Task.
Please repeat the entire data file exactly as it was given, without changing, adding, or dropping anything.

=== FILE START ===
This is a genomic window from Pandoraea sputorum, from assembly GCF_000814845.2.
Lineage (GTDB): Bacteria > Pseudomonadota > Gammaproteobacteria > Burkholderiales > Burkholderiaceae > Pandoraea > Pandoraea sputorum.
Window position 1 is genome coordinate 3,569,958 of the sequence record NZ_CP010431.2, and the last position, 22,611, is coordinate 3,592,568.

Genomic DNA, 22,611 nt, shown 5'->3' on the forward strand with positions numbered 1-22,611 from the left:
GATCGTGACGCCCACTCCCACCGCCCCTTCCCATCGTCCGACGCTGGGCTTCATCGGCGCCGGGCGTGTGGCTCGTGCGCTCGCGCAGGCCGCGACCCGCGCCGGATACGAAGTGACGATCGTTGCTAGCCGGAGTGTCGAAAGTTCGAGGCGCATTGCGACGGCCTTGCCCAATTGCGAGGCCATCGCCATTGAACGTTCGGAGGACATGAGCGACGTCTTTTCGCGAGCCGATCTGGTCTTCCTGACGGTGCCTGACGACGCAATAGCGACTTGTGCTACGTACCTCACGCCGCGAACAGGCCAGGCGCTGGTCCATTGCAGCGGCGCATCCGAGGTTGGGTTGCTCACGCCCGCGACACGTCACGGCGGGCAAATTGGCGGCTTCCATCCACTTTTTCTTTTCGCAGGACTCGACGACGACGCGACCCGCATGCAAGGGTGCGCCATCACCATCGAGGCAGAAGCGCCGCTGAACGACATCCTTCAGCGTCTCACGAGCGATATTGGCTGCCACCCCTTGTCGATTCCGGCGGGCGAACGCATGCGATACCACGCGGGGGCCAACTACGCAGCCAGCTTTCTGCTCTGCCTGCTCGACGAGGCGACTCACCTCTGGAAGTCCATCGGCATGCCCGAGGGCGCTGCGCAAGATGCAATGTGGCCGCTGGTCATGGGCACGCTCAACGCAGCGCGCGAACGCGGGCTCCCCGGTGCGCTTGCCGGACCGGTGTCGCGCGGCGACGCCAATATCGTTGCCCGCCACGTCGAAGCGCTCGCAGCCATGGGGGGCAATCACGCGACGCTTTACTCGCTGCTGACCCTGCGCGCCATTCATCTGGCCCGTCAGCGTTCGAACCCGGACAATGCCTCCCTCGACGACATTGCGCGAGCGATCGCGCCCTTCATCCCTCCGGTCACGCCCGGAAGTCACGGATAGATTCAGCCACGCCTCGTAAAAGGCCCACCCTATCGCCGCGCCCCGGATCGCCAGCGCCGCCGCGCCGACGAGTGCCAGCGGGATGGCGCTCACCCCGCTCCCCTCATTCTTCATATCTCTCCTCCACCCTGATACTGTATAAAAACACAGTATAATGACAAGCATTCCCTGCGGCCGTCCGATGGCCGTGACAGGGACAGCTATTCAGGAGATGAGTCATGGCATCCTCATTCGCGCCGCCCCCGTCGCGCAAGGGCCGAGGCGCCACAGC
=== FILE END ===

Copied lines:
This is a genomic window from Pandoraea sputorum, from assembly GCF_000814845.2.
Lineage (GTDB): Bacteria > Pseudomonadota > Gammaproteobacteria > Burkholderiales > Burkholderiaceae > Pandoraea > Pandoraea sputorum.
Window position 1 is genome coordinate 3,569,958 of the sequence record NZ_CP010431.2, and the last position, 22,611, is coordinate 3,592,568.

Genomic DNA, 22,611 nt, shown 5'->3' on the forward strand with positions numbered 1-22,611 from the left:
GATCGTGACGCCCACTCCCACCGCCCCTTCCCATCGTCCGACGCTGGGCTTCATCGGCGCCGGGCGTGTGGCTCGTGCGCTCGCGCAGGCCGCGACCCGCGCCGGATACGAAGTGACGATCGTTGCTAGCCGGAGTGTCGAAAGTTCGAGGCGCATTGCGACGGCCTTGCCCAATTGCGAGGCCATCGCCATTGAACGTTCGGAGGACATGAGCGACGTCTTTTCGCGAGCCGATCTGGTCTTCCTGACGGTGCCTGACGACGCAATAGCGACTTGTGCTACGTACCTCACGCCGCGAACAGGCCAGGCGCTGGTCCATTGCAGCGGCGCATCCGAGGTTGGGTTGCTCACGCCCGCGACACGTCACGGCGGGCAAATTGGCGGCTTCCATCCACTTTTTCTTTTCGCAGGACTCGACGACGACGCGACCCGCATGCAAGGGTGCGCCATCACCATCGAGGCAGAAGCGCCGCTGAACGACATCCTTCAGCGTCTCACGAGCGATATTGGCTGCCACCCCTTGTCGATTCCGGCGGGCGAACGCATGCGATACCACGCGGGGGCCAACTACGCAGCCAGCTTTCTGCTCTGCCTGCTCGACGAGGCGACTCACCTCTGGAAGTCCATCGGCATGCCCGAGGGCGCTGCGCAAGATGCAATGTGGCCGCTGGTCATGGGCACGCTCAACGCAGCGCGCGAACGCGGGCTCCCCGGTGCGCTTGCCGGACCGGTGTCGCGCGGCGACGCCAATATCGTTGCCCGCCACGTCGAAGCGCTCGCAGCCATGGGGGGCAATCACGCGACGCTTTACTCGCTGCTGACCCTGCGCGCCATTCATCTGGCCCGTCAGCGTTCGAACCCGGACAATGCCTCCCTCGACGACATTGCGCGAGCGATCGCGCCCTTCATCCCTCCGGTCACGCCCGGAAGTCACGGATAGATTCAGCCACGCCTCGTAAAAGGCCCACCCTATCGCCGCGCCCCGGATCGCCAGCGCCGCCGCGCCGACGAGTGCCAGCGGGATGGCGCTCACCCCGCTCCCCTCATTCTTCATATCTCTCCTCCACCCTGATACTGTATAAAAACACAGTATAATGACAAGCATTCCCTGCGGCCGTCCGATGGCCGTGACAGGGACAGCTATTCAGGAGATGAGTCATGGCATCCTCATTCGCGCCGCCCCCGTCGCGCAAGGGCCGAGGCGCCACAGC